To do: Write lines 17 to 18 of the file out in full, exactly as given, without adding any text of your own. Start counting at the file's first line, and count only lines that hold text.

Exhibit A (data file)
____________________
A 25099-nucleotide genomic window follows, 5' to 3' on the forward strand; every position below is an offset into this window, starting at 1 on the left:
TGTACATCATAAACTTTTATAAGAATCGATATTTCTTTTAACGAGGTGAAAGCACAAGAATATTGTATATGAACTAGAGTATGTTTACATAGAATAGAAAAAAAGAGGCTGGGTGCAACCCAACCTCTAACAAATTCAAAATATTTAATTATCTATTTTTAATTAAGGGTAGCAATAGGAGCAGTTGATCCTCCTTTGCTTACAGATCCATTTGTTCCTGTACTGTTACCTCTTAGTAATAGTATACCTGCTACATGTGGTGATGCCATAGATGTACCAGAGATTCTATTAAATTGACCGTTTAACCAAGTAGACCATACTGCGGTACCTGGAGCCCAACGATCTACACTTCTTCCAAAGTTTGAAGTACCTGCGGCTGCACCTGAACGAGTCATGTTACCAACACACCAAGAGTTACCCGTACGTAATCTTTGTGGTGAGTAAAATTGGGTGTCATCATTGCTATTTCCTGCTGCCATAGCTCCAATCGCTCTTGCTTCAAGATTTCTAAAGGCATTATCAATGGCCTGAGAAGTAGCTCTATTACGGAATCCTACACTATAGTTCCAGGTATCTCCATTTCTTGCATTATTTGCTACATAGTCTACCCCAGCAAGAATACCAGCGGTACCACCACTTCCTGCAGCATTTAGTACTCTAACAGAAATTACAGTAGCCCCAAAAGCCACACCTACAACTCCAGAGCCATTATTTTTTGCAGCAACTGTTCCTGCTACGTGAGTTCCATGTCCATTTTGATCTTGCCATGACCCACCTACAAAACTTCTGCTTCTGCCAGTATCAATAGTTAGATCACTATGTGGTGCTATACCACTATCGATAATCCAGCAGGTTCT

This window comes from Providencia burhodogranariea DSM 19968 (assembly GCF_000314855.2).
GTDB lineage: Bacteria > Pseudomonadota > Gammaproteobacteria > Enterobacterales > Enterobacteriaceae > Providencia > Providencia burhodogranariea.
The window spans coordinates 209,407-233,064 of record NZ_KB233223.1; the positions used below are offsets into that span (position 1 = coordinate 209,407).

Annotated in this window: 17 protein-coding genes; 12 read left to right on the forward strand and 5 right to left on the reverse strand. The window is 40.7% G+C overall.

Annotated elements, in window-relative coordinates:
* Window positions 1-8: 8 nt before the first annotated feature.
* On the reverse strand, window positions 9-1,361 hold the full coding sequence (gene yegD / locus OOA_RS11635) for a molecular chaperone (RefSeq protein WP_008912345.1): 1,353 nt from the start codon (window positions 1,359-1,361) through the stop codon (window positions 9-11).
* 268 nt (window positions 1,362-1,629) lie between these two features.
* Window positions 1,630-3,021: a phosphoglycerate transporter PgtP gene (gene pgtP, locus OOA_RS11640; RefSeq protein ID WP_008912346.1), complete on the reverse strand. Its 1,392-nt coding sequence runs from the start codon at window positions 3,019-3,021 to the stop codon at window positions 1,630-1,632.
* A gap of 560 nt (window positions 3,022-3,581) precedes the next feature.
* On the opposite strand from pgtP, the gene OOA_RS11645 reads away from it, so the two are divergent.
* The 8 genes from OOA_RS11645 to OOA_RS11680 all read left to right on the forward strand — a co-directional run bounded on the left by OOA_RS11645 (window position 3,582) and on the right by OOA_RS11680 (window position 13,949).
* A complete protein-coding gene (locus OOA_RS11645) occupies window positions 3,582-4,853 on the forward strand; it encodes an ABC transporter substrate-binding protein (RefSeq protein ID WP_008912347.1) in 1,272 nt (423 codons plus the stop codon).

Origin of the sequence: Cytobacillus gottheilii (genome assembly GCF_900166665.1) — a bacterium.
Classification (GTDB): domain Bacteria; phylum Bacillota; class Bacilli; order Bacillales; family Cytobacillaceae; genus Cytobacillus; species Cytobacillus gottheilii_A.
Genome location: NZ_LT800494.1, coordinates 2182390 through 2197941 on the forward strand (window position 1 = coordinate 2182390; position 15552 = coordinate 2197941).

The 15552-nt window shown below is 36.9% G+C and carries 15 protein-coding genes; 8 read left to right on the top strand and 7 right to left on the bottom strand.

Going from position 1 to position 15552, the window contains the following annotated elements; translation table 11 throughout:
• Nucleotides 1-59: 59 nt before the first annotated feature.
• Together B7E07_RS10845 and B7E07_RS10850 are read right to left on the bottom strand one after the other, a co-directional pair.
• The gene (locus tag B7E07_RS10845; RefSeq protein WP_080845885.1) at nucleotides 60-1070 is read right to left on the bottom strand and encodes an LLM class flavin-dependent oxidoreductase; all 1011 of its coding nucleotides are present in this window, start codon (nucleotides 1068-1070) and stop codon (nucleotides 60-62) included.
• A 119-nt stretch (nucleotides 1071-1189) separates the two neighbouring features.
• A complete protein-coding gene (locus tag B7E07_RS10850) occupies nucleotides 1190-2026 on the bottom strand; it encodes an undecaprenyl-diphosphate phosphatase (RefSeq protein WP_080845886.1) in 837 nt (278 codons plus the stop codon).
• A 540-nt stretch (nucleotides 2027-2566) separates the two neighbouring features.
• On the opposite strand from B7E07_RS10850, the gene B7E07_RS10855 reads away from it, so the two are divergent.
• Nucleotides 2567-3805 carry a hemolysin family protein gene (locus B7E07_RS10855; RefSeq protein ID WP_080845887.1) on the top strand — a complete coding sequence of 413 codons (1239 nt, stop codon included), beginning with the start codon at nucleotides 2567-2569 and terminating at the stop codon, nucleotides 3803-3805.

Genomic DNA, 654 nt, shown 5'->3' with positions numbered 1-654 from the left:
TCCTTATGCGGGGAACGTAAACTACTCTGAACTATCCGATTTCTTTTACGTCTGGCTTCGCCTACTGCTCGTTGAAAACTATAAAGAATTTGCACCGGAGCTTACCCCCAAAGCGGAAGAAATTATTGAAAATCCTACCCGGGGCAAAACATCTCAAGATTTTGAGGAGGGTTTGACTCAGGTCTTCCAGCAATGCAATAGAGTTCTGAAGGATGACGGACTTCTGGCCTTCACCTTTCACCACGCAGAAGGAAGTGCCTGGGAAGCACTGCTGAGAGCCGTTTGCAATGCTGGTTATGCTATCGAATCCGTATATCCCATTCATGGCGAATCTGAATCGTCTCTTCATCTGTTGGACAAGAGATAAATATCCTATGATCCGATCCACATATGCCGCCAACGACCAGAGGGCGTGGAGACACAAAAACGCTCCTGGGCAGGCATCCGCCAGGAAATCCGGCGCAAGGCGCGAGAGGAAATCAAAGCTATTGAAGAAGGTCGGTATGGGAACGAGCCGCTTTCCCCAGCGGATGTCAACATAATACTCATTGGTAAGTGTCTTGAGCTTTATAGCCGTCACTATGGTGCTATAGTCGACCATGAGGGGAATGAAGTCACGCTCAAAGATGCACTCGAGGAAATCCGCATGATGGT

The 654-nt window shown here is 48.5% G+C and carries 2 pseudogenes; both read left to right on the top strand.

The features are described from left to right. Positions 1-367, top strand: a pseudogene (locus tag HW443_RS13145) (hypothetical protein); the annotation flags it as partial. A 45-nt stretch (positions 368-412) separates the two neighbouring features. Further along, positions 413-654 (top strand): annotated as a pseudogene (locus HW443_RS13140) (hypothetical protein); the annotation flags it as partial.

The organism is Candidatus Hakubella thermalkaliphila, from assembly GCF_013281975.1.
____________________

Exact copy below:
Classification (GTDB): domain Bacteria; phylum Bacillota; class Bacilli; order Bacillales; family Cytobacillaceae; genus Cytobacillus; species Cytobacillus gottheilii_A.
Genome location: NZ_LT800494.1, coordinates 2182390 through 2197941 on the forward strand (window position 1 = coordinate 2182390; position 15552 = coordinate 2197941).